Trailer for “I Am” (documentary by Sonali Gulati)
Trailer for “Correspondances” (documentary by Laurent Petit-Jouvet)
Heads Up! Skyeview Paris Guidebook

FEMMES EN RÉSISTANCE festival féministe de documentaires

Posted in Culture, Dispatches, Transnat'l Feminism/Solidarity, Travelogues with tags , , , , , , , , , on November 2, 2011 by skyeviewtraveler

Sharing Oakland Pride with festival sistern.

October 1 – 2, 2011
à l’espace municipal Jean Vilar d’Arcueil
Arcueil Cachan, France

Mobile phone camera gallery

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Heads Up! Skyeview Paris Guidebook

(UN)OCCUPY OAKLAND: AN OPEN-SOURCE LOVE POEM

Posted in Culture, Transnat'l Feminism/Solidarity, Uncategorized on November 2, 2011 by skyeviewtraveler

NOTE: All corrections, clarifications, additions, suggestions welcome. I know I’ve barely scratched the surface of this tapestry that is Oakland – there’s room for a million more threads.

Acknowledgments to They Came For Me by Uchechi Kalu, and Restless by Li Young Lee
Many fronts, one struggle, right? – Tom Maliti

I.

They have come for the city I love
city of taco carts, wetlands reclaimed
water birds, gutted
neighborhoods, city of toxic
waste dumps and the oldest wildlife refuge
in North America.

City roamed by spirits
of Ohlone, home
of the international treat
council, inter-tribal friendship house
city
in which I love and work, make art,
dance, share food, cycle dark streets at 2am
wind in my face, ecstasy
pumping my pedals.

City where women make family
with other women
picnic in parks with their children
walk strollers through streets.

City that birthed the Black Panthers
who took on the state
with the deadliest of arsenals:
free breakfast for children, free clinics,
grocery giveaways, shoemaking
senior transport, bussing to prisons
legal aid.

City where homicide rate for black men
rivals that of US soldiers in combat.

City where I have walked precincts
rung doorbells, learned that real
democracy
is street by street, house by house
get the money out and
get the people in.

City of struggling libraries
50-year old indie bookshop
temples to Oshun, Kali-Ma, Kwan Yin.

City where Marx, Boal,
Bhaktin, Freire are taught
next to tattoo shops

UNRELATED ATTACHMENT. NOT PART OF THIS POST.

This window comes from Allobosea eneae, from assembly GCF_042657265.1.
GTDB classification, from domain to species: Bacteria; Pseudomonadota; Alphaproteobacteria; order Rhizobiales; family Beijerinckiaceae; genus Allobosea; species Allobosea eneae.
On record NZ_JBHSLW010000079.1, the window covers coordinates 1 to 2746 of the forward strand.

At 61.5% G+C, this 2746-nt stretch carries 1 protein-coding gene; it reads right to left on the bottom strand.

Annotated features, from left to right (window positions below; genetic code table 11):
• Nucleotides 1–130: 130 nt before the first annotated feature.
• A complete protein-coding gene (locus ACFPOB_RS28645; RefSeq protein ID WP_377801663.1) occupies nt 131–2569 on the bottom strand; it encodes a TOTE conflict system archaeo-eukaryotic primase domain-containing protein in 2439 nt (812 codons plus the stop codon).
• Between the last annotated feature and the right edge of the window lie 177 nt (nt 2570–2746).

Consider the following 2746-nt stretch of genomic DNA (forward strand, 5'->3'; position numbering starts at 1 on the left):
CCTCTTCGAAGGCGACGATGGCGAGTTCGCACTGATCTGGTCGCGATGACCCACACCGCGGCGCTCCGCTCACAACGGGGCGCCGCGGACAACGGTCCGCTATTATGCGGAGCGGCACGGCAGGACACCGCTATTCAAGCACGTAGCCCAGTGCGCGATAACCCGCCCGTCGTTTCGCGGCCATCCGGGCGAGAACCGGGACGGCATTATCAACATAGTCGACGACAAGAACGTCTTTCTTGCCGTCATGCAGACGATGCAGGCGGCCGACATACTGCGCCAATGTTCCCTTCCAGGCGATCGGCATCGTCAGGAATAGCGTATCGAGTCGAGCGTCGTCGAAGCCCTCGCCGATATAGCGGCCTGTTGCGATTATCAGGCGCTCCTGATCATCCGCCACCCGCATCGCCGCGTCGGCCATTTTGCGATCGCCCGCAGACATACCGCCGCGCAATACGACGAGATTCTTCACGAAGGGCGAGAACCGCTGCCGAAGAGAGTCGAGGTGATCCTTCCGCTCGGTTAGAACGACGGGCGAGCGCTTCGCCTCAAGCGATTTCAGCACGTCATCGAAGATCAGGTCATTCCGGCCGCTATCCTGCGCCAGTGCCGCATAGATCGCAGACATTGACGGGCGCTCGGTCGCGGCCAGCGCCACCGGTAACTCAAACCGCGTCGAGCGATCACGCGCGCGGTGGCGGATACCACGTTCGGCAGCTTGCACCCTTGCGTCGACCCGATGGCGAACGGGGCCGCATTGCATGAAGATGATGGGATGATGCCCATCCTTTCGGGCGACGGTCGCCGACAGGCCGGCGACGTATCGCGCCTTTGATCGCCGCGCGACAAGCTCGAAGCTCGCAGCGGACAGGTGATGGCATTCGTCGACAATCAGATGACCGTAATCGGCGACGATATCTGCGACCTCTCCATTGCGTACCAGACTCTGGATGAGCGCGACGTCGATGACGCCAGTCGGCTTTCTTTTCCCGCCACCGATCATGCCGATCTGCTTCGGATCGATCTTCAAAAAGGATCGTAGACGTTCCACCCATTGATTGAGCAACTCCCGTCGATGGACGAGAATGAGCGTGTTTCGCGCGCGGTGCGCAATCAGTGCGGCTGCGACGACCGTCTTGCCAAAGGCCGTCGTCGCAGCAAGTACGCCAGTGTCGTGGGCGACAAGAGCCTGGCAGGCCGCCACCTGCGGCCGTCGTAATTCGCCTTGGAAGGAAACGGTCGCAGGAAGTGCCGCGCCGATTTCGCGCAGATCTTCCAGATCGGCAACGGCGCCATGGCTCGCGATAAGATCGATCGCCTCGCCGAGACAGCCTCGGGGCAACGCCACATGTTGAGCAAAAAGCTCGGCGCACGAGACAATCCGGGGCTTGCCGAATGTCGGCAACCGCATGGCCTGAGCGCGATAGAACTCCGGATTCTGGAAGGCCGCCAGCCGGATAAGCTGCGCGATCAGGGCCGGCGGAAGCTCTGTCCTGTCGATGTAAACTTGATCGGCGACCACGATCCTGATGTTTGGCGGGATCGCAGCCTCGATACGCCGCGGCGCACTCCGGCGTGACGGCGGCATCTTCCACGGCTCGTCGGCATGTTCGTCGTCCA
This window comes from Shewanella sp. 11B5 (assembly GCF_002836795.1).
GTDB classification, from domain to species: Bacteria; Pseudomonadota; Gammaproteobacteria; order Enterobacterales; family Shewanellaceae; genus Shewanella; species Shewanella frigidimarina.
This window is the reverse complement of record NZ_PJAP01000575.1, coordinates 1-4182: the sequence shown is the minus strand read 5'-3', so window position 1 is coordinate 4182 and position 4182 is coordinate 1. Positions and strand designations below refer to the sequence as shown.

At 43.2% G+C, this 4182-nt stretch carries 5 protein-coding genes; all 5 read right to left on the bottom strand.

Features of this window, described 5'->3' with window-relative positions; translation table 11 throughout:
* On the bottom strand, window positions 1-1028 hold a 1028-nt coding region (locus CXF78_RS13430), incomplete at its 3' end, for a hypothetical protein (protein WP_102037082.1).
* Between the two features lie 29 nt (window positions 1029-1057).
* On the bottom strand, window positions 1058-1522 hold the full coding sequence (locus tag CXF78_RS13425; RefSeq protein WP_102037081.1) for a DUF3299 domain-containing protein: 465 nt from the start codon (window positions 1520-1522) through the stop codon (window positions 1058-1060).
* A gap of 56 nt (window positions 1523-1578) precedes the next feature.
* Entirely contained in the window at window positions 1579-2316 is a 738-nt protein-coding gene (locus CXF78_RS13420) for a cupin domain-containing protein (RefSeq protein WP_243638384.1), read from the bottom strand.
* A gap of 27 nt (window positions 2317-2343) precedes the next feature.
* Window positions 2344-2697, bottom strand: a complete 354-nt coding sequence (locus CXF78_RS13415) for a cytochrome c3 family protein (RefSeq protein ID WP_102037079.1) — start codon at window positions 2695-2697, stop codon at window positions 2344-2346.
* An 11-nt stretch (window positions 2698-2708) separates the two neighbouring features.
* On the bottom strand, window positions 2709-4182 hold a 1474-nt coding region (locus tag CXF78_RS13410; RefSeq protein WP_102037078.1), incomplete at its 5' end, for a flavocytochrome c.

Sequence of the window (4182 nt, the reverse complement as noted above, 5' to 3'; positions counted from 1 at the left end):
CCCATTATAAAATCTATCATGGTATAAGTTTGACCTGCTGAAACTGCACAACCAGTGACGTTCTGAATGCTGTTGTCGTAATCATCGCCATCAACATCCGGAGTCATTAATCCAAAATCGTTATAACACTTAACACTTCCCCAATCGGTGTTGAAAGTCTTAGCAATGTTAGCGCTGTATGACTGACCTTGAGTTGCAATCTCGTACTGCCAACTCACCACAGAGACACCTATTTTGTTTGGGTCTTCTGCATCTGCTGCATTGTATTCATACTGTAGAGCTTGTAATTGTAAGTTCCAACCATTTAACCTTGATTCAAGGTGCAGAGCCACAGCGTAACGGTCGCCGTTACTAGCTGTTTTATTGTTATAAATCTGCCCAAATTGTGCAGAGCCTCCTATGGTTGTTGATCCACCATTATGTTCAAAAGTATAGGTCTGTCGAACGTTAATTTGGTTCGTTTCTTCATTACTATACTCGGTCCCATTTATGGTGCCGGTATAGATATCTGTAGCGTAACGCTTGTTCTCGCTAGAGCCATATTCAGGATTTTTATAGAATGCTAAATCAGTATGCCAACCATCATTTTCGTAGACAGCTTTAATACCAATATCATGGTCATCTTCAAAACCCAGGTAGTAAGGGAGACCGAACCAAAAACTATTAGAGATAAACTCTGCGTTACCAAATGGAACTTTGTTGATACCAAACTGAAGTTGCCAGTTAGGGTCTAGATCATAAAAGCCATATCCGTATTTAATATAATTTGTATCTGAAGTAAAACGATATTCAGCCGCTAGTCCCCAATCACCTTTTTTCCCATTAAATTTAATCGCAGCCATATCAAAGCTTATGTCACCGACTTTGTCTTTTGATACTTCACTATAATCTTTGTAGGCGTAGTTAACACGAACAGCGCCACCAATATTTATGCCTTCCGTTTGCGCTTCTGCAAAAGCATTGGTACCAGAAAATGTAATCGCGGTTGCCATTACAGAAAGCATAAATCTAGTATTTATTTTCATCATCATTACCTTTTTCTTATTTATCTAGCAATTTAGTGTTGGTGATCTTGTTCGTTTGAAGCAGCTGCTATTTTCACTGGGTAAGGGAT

bike coops rub shoulders
with sex shops, marijuana
dispensaries snuggle banks

City of pho, kimchee,
of injera, tom kha gai, braised goat,
nabeyaki udon, houmous and chaat,
of dim sum and wheatgrass and chicken and waffles.

City of capoiera and belly-dance,
martial arts, hip-hop
city of funk and blues and jazz.

City that shut down for 52 hours
in 1946, dragged jukeboxes
into the streets, jammed
to “Pistol-Packin’ Mama” for the rights
of 400 female store clerks
to fair wages and unions.

City of the International Longshore and Warehouse Union,
who refused for a record 10 days
in 1984 to unload a ship from South Africa
in the world’s 4th largest port
faced down million dollar fines.

City of nail parlours, hair brokers, tarot dens
nano-tech, biotech, women-owned auto shops
gondolas on a lake fruity
with sewage, magical
with lights.

City of one-hundred-twenty-
five freaking languages
the most ethnically diverse
in the USA.

Here on the shores of a lake
where all the waters, fresh and salt
of history and revolution mingle
they have come for the city I love.

II.

They have come for the people I love
butch dykes and tranny boys
trans men and drag queens
the two-spirit, gender-queer
dreadlocked and pierced
dancers and drummers
unionists stevedores
copwatchers carpenters
labor historians bodyworkers
scholars shamans jugglers
welders mechanics plumbers
painters truckdrivers fruitpickers
immigrant activists hemp weavers
raw-fooders rollerbladers
bikers builders engineers
wheelchair warriors war resisters
musicians and co-op creators
bakers of bread, growers of food
reclaimers of wasteland
cleaners of polluted waterways
teachers nurses healers
layers of pipe and cable, strippers of asbestos